In a recent order allowing a defendant’s motion to dismiss a case involving heated products and heat pack technology, Judge Sorokin clarified a specific application of the first-filed rule.
In the case at hand, Schawbel Technologies LLC v. The Heat Factory USA, Inc., the plaintiff Schawbel alleged breach of an asset purchase agreement (Count I); alleged patent infringement involving heated insole, battery pack, and heat pack technology (Count II); and also sought declaratory judgment that its license agreement with the defendant The Heat Factory had terminated (Count III). Counts I and III were first brought in California state court prior to the instant case at the U.S. District Court for the District of Massachusetts.
The Heat Factory filed a motion to dismiss or transfer the patent claim based on lack of venue in the District of Massachusetts and to dismiss or stay the state court claims in favor of the California state action. Shortly after, and while the motion was pending, the California state court action was removed to the U.S. District Court for the Southern District of California.
According to the first-filed rule, where identical actions are proceeding concurrently in two federal courts, the first-filed action is generally preferred in a choice-of-venue decision. Furthermore, when a state court action is later removed to federal court, the date of the action’s filing in state court, rather than the date of removal, is the relevant date. Finally, there are at least two exceptions to the first-filed rule: (1) where special circumstances justify a transfer, such as where the party bringing the first-filed action engaged in misleading conduct in a preemptive “race to the courthouse,” and (2) where the balance of convenience substantially favors the second-filed action.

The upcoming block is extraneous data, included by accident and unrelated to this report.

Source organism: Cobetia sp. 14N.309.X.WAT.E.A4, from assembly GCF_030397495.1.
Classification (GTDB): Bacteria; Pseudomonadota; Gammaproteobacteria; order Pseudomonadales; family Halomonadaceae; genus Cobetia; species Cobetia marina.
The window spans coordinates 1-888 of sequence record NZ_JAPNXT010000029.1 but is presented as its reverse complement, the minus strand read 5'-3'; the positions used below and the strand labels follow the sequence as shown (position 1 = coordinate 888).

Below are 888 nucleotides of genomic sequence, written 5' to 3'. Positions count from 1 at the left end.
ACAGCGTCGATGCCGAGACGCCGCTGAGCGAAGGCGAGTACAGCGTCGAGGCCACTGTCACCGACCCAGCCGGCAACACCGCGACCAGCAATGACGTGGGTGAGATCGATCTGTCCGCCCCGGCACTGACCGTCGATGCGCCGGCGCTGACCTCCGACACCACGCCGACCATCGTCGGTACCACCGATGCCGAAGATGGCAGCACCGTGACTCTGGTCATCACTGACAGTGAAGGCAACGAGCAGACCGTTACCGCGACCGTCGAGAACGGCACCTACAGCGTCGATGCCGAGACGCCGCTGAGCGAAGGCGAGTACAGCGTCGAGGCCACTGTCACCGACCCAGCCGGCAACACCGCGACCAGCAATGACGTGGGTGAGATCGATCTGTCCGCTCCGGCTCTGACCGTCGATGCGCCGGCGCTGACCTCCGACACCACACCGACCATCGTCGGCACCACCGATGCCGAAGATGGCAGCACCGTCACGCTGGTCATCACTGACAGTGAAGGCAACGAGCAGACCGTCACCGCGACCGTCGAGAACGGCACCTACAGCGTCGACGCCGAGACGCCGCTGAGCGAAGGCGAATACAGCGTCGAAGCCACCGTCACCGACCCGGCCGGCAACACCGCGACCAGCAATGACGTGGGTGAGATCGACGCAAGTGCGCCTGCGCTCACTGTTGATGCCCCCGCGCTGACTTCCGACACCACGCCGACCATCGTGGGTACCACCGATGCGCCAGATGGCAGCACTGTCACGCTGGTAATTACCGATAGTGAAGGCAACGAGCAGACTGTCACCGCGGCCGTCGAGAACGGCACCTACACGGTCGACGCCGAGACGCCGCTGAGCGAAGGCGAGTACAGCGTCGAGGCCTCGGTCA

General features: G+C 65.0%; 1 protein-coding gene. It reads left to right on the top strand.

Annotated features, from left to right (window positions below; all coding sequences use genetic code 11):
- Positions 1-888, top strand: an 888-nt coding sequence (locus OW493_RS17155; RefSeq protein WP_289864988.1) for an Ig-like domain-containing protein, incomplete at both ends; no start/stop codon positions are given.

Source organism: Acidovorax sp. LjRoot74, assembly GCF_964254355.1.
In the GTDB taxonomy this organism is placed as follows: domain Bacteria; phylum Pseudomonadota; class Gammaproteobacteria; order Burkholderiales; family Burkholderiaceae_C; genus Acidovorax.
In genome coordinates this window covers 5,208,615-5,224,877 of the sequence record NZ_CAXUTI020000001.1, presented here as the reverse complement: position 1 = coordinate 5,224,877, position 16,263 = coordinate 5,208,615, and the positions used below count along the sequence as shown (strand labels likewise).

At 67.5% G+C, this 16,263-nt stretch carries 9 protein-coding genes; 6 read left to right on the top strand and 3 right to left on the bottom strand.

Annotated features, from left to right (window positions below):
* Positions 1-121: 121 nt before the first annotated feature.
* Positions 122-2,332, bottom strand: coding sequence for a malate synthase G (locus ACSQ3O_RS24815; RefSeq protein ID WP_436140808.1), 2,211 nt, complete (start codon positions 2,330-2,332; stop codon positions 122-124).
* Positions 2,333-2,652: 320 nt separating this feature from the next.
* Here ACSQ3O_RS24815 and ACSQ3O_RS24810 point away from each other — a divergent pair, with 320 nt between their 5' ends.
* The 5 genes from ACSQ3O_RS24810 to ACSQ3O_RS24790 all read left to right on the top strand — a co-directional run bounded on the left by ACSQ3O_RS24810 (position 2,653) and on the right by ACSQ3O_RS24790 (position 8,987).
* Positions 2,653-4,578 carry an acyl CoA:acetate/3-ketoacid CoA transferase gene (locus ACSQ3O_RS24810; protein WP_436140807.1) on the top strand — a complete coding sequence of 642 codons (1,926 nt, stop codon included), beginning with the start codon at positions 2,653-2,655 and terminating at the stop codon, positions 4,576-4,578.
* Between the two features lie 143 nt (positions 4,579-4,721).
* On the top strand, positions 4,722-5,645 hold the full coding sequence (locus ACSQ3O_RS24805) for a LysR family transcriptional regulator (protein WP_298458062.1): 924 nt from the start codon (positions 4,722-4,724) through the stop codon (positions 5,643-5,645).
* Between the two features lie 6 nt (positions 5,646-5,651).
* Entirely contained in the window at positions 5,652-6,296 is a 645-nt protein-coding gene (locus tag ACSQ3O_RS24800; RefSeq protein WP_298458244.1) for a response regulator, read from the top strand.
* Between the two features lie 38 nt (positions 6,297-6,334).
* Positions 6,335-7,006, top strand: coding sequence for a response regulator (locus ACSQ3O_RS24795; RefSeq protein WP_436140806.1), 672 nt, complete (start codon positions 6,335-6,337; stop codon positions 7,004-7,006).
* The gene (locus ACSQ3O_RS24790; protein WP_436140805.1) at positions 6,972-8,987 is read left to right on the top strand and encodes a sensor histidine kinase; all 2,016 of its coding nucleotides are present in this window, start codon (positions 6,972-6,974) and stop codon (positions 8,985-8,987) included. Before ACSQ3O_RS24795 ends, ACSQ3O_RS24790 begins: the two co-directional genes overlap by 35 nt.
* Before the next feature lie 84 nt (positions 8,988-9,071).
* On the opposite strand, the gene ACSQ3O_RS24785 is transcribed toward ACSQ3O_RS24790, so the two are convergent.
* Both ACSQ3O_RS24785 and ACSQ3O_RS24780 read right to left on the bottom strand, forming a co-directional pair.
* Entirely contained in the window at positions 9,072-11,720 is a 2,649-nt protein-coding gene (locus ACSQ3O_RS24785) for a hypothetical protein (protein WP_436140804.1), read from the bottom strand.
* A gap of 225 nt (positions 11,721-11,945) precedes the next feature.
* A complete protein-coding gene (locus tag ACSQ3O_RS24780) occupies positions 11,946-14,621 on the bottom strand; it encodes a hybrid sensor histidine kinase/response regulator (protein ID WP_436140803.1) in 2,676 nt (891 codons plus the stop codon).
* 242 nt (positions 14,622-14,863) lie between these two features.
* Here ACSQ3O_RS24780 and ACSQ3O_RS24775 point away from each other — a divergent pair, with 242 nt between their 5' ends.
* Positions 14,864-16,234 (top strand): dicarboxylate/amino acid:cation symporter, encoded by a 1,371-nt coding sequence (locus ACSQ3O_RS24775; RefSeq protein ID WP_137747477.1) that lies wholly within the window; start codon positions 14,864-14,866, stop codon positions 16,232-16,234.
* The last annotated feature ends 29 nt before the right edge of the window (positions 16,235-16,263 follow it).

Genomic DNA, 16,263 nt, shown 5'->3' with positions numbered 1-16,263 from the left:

Because the date of filing of the California state court action preceded the date of filing of the instant case, and because both parties described the two actions as “sufficiently identical as to trigger the first-filed rule,” the court found that the Southern District of California was preferred over Massachusetts.
Although Schawbel argued that the exceptions to the first-filed rule applied, the court was not convinced, and cited a First Circuit opinion that gives a preference to the judge presiding over the first-filed action to determine whether certain exceptions apply. The court’s determination was further supported by the fact that the venue for the patent claim was unequivocally in California, whereas the same venue analysis for Massachusetts was more complicated.
Schawbel’s additional arguments that the dismissal of the action in Massachusetts would result in prejudicial delay also were unconvincing to the court because the parties could file a motion for a prompt hearing in California and/or seek an expedited scheduling conference or early evaluation under the California local rules.
The case is Schawbel Technologies LLC v. The Heat Factory USA, Inc., Civil Action No. 18-cv-10227-LTS (D. Mass.) before Hon. Leo T. Sorokin. A copy of the order can be found here.